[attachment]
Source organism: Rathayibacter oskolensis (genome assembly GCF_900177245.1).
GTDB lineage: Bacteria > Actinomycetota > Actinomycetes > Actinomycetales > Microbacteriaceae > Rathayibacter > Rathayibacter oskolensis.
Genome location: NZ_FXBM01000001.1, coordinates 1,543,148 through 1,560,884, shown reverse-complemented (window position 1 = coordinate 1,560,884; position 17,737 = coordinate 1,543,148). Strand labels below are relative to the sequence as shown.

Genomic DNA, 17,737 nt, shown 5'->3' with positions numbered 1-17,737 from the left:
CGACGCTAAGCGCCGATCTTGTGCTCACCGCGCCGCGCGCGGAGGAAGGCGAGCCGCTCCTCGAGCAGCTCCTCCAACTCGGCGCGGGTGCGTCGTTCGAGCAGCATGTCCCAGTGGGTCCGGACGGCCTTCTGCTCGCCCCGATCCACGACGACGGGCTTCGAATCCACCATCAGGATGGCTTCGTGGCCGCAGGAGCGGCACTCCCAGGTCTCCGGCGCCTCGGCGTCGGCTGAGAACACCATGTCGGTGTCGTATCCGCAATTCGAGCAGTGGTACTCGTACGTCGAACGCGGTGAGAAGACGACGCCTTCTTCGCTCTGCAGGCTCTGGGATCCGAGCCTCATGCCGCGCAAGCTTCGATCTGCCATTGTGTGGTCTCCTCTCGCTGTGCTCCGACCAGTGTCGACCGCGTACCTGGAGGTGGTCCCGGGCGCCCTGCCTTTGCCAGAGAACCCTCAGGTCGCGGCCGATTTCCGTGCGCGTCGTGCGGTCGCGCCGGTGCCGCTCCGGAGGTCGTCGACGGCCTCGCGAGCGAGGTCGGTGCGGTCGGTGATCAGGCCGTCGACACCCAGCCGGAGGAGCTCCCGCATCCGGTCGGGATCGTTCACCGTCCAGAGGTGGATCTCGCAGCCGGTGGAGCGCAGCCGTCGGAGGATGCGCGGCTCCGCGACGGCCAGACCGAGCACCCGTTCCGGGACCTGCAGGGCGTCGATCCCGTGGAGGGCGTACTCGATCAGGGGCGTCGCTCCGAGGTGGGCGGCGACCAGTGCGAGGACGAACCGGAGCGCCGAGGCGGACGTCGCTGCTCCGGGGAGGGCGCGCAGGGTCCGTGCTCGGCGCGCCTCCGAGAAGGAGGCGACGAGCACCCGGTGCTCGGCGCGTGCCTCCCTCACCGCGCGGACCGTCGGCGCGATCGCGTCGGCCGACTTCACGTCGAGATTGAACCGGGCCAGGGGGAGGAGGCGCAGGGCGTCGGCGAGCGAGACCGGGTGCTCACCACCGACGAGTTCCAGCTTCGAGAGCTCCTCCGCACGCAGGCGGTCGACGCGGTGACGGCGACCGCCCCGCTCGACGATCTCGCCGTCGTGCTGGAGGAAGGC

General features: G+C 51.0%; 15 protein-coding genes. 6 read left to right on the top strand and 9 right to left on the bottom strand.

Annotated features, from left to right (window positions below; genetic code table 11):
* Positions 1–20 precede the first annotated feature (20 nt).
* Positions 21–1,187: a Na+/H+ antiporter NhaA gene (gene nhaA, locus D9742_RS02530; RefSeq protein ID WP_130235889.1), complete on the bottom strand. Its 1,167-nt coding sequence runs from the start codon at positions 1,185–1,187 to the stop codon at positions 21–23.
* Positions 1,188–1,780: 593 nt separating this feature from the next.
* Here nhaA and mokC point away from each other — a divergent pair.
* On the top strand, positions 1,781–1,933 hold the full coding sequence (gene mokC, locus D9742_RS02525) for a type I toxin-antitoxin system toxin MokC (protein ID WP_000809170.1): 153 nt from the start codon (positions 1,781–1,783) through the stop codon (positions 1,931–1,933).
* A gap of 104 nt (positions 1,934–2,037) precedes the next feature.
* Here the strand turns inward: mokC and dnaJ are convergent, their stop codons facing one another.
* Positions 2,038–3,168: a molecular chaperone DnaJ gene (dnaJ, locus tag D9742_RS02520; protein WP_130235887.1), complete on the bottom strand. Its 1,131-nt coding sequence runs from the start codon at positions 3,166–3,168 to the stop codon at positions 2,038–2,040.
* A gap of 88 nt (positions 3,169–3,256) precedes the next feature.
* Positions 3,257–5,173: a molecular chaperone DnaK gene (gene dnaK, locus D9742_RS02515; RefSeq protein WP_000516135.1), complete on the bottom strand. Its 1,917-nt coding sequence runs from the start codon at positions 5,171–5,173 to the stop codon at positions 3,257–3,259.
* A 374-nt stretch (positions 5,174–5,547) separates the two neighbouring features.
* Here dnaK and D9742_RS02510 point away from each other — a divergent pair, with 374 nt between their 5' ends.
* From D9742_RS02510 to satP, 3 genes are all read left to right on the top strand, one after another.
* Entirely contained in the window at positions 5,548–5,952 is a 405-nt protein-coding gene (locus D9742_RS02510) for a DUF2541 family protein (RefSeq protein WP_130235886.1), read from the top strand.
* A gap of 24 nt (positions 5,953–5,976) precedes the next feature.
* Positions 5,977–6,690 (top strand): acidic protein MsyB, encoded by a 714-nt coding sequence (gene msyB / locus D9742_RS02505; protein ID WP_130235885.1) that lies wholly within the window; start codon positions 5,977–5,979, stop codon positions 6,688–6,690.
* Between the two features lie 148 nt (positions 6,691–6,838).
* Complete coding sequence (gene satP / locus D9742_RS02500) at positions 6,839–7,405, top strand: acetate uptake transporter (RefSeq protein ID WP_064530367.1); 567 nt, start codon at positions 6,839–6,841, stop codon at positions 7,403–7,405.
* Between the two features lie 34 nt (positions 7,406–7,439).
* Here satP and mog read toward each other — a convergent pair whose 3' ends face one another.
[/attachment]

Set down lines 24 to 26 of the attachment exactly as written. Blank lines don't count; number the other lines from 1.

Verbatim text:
* Between the two features lie 148 nt (positions 6,691–6,838).
* Complete coding sequence (gene satP / locus D9742_RS02500) at positions 6,839–7,405, top strand: acetate uptake transporter (RefSeq protein ID WP_064530367.1); 567 nt, start codon at positions 6,839–6,841, stop codon at positions 7,403–7,405.
* Between the two features lie 34 nt (positions 7,406–7,439).